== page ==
Efficacy of topical brinzolamide in children with retinal dystrophies

Background: Inherited retinal dystrophies are a leading cause of irreversible blindness in children in the United States. Topical carbonic anhydrase inhibitors have improved central vision and cystoid macular edema in patients with retinal dystrophies, but few studies have assessed their efficacy in children.

Materials and Methods: A retrospective chart review was performed with Institutional Review Board approval to identify pediatric patients with inherited retinal dystrophies who received topical brinzolamide at a single university center between 2008 and 2015. Serial visual acuity and central macular thicknesses were compared to assess the efficacy of brinzolamide.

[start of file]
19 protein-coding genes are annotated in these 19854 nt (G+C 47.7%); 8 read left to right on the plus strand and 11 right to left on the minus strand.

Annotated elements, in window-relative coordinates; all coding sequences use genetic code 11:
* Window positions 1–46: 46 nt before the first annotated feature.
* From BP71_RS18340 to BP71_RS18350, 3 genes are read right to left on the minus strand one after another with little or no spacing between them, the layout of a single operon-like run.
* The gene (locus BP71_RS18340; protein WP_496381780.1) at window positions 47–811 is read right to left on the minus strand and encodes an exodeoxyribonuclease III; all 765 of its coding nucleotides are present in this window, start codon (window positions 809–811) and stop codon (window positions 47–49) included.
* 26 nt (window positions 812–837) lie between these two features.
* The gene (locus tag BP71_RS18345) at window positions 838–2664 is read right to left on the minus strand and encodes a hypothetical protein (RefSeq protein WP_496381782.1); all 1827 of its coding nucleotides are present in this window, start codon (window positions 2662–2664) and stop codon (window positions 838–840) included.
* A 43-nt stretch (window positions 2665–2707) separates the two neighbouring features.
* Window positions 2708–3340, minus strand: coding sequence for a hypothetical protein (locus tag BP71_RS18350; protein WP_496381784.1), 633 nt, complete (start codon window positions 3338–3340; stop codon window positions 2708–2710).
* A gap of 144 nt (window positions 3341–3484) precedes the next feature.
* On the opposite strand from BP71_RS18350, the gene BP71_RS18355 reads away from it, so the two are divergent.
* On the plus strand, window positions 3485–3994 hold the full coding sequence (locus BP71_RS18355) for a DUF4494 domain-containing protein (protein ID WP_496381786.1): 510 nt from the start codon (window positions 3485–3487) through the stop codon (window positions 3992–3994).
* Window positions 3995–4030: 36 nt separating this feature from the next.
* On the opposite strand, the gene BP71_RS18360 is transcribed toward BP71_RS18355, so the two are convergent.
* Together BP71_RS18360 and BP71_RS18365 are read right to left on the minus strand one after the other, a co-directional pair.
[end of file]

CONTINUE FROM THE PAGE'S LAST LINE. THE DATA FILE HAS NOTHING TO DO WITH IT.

Results: Seven subjects were identified who met the inclusion criteria. Four had juvenile X-linked retinoschisis, two had retinitis pigmentosa, and one had Leber congenital amaurosis. All were prescribed brinzolamide thrice daily; however, one patient was completely non-compliant. Four of the six treated patients exhibited a mild decrease in central macular thickness in both eyes during the study with all six treated patients having significantly improved vision at the first endpoint, 33.2 ± 8.2 months after treatment initiation. For treated patients, average visual acuity (LogMAR) ± standard error of the mean improved from 0.5 ± 0.04 pre-treatment to 0.3 ± 0.1 at the second endpoint, 50.2 ± 7.3 months after treatment initiation.

Conclusions: Mild anatomic improvement of macular cysts was seen in pediatric patients using brinzolamide. Visual acuity improvement occurred even without significant reduction in macular cysts. Further studies are needed to determine whether the beneficial effects of carbonic anhydrase inhibitors are sustained in children with inherited retinal degenerations.